SCORE, Counselors to Americas Small Business, offers free and confidential small business advice for entrepreneurs. They offer advice and guidance from hundreds of offices nationwide. The volunteers bring with them many years of experience and wisdom that budding entrepreneurs can learn quite a bit from.

From the upcoming launch of score’s new website I found a perfect example of SCORE’s mission and what working with them can mean to entrepreneurs:

“To respond proactively and positively to the current economic crisis, SCORE has challenged itself to achieve a stretch goal of harnessing America’s entrepreneurial spirit to help grow a million small businesses in the next five years, one business at a time.”

Want to know more? Check out what can SCORE do for me?

If you have volunteered for SCORE or have utilized the resources they  have to offer, please share with a comment.

-WR

The Wisdom of Warren Buffet

Warren Buffet is amazing. He is one part folksy, one part frugal and all parts genius. Anyone interested in achieving financial independence would benefit from his sage advice. Anyone interested in investing their lot successfully would benefit from reading a book he considers to be the best treatise on investing ever written The Intelligent Investor

Anyone who would like an annual insight into his methods, successes and failures would do very well by reading his annual letter to the stockholders of his company, Berkshire Hathaway.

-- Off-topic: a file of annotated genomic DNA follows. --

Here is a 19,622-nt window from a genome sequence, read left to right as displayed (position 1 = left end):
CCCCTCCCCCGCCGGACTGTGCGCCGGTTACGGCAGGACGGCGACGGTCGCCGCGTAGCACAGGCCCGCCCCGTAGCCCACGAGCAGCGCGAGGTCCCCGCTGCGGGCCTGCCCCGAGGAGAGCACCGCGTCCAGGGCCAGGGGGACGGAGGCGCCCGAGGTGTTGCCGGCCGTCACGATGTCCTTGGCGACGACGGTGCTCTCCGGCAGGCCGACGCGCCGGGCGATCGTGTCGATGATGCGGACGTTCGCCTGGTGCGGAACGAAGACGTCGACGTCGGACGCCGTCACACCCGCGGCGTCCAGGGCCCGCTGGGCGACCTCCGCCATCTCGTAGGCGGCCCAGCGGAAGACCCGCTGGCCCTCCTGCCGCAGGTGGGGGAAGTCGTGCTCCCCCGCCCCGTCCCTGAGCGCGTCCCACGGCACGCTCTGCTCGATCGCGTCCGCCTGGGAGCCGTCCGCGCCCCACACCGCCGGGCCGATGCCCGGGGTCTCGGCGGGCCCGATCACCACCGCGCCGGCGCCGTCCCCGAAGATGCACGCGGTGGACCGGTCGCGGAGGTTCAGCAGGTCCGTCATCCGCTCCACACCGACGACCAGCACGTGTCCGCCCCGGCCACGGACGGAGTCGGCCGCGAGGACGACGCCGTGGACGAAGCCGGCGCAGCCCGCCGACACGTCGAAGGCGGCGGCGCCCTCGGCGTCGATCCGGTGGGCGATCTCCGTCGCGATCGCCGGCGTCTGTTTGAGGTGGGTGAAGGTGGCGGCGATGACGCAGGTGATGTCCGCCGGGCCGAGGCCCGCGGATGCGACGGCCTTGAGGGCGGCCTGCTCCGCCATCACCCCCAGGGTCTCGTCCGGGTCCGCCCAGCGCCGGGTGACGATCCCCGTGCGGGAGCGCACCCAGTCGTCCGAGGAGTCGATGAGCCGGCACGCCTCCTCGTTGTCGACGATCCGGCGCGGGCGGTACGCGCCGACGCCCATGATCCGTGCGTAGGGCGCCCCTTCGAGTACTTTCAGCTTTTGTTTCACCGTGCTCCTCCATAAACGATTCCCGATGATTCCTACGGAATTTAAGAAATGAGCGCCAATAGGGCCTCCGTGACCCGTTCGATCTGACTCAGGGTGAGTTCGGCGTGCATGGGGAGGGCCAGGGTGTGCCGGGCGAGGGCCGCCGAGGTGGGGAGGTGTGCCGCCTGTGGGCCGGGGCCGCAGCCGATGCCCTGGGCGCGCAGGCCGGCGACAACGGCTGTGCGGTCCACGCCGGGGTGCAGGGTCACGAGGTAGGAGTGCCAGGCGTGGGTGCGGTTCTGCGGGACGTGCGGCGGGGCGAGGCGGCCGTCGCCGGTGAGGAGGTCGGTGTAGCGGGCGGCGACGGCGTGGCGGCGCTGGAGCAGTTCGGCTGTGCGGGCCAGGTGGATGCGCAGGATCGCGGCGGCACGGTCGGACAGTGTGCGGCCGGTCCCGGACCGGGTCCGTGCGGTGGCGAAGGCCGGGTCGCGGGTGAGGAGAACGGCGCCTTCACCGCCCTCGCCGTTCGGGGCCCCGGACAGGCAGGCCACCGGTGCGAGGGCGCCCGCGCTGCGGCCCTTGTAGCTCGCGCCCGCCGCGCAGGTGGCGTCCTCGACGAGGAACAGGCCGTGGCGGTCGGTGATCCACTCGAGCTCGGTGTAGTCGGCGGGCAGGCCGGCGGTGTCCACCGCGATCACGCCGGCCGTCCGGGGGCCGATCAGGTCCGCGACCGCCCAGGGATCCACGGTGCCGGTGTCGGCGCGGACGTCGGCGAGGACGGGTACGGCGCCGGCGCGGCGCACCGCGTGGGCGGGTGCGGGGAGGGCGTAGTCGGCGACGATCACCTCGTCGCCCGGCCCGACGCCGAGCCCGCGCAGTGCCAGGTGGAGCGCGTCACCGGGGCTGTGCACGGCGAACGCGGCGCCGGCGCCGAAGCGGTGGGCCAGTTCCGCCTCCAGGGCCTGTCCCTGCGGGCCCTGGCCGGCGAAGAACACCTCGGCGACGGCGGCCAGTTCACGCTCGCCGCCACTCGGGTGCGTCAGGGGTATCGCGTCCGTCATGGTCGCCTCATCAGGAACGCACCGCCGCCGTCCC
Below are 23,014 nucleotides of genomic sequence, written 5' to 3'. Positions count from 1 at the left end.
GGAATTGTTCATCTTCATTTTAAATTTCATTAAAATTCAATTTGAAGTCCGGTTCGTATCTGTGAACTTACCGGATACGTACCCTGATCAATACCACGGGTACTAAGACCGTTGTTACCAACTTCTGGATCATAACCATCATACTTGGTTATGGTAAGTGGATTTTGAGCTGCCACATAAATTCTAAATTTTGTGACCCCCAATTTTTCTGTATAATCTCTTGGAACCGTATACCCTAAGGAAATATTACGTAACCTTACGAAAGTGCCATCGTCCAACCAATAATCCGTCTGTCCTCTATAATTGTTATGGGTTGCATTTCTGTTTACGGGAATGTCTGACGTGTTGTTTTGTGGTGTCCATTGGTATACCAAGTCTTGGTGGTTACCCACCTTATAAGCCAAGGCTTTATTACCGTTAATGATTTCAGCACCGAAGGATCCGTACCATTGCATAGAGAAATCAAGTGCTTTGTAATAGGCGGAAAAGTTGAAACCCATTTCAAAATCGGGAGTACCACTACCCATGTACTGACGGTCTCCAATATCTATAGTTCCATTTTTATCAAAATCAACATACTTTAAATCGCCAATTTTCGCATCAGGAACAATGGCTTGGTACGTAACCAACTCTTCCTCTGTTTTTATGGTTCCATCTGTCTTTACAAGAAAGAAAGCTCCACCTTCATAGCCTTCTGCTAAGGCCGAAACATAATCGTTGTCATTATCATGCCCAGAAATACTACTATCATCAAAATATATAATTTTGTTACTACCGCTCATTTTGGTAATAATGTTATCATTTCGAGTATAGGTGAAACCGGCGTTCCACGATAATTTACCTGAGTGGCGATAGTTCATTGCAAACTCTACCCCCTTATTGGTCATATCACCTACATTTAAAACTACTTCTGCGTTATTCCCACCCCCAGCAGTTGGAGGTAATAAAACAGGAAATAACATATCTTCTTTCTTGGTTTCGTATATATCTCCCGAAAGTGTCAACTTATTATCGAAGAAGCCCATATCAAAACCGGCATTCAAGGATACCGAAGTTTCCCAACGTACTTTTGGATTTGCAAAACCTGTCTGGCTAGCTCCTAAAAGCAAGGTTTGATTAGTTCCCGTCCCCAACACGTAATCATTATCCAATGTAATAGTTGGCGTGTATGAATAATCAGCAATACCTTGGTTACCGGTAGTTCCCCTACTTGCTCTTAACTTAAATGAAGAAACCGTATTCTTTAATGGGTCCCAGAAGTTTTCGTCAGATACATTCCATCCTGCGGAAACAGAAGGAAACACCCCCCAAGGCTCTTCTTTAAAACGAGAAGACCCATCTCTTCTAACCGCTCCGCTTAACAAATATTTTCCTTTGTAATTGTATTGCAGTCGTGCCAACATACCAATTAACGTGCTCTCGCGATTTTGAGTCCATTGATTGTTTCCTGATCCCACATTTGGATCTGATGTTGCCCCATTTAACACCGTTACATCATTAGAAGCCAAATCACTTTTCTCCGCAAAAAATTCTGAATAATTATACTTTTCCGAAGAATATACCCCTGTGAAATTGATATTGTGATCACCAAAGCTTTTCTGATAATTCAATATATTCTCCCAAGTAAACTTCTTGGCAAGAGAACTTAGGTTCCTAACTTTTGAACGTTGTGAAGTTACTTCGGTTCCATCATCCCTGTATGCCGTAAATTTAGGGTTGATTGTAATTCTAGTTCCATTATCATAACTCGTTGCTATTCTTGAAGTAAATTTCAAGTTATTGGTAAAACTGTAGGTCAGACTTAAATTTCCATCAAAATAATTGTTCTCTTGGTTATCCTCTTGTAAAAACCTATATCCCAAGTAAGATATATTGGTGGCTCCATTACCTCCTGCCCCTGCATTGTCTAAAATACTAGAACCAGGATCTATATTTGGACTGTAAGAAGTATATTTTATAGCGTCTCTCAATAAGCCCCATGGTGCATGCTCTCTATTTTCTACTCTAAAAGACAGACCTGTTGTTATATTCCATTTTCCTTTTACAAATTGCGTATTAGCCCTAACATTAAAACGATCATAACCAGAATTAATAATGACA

I never, ever read stuff like this. Annual report to shareholders? ugh. Like reading the instruction manual for a microwave. (Why do they even have these. Should say, “If you do not know how to use a microwave, please return it to the store or ask someone to help you”.)

This one is different. Buffet’s annual letter to shareholder’s is the investment world’s Steve Jobs Keynote. Instead of dropping the cloth from this years i-Thingy, It is a look into the thoughts and philosophy of the worlds greatest investor. It is an anomaly. A shareholder letter should not be easy to read and funny. These literary vessels are supposed to obfuscate performance and hide the CEO’s mistakes, right? Instead, Buffet’s letter is clever, open and even whimsical. Full of interesting ideas and quotes with impact.